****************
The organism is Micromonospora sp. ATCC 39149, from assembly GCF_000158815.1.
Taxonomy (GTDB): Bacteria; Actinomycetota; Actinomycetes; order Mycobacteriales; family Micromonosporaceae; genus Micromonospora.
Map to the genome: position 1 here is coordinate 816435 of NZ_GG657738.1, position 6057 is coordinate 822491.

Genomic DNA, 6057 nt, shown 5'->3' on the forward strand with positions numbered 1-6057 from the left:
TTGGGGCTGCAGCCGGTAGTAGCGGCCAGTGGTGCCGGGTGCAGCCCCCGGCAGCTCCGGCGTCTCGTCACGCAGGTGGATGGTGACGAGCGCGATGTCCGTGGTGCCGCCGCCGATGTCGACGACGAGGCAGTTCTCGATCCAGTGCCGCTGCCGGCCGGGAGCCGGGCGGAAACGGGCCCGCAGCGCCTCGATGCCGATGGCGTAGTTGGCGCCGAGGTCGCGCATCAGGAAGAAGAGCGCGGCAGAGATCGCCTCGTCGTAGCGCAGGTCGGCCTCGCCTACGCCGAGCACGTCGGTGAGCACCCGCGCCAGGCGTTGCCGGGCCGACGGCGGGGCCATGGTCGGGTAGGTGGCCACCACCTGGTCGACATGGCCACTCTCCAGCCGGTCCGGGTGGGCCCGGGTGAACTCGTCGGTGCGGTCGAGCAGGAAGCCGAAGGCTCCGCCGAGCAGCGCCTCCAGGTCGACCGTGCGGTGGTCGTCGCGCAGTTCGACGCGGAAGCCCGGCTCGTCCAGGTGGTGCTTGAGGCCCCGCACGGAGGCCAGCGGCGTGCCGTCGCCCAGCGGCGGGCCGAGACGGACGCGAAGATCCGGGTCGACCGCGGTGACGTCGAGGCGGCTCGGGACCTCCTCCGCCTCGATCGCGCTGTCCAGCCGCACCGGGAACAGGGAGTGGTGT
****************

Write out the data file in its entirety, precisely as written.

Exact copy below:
The organism is Micromonospora sp. ATCC 39149, from assembly GCF_000158815.1.
Taxonomy (GTDB): Bacteria; Actinomycetota; Actinomycetes; order Mycobacteriales; family Micromonosporaceae; genus Micromonospora.
Map to the genome: position 1 here is coordinate 816435 of NZ_GG657738.1, position 6057 is coordinate 822491.

Genomic DNA, 6057 nt, shown 5'->3' on the forward strand with positions numbered 1-6057 from the left:
TTGGGGCTGCAGCCGGTAGTAGCGGCCAGTGGTGCCGGGTGCAGCCCCCGGCAGCTCCGGCGTCTCGTCACGCAGGTGGATGGTGACGAGCGCGATGTCCGTGGTGCCGCCGCCGATGTCGACGACGAGGCAGTTCTCGATCCAGTGCCGCTGCCGGCCGGGAGCCGGGCGGAAACGGGCCCGCAGCGCCTCGATGCCGATGGCGTAGTTGGCGCCGAGGTCGCGCATCAGGAAGAAGAGCGCGGCAGAGATCGCCTCGTCGTAGCGCAGGTCGGCCTCGCCTACGCCGAGCACGTCGGTGAGCACCCGCGCCAGGCGTTGCCGGGCCGACGGCGGGGCCATGGTCGGGTAGGTGGCCACCACCTGGTCGACATGGCCACTCTCCAGCCGGTCCGGGTGGGCCCGGGTGAACTCGTCGGTGCGGTCGAGCAGGAAGCCGAAGGCTCCGCCGAGCAGCGCCTCCAGGTCGACCGTGCGGTGGTCGTCGCGCAGTTCGACGCGGAAGCCCGGCTCGTCCAGGTGGTGCTTGAGGCCCCGCACGGAGGCCAGCGGCGTGCCGTCGCCCAGCGGCGGGCCGAGACGGACGCGAAGATCCGGGTCGACCGCGGTGACGTCGAGGCGGCTCGGGACCTCCTCCGCCTCGATCGCGCTGTCCAGCCGCACCGGGAACAGGGAGTGGTGT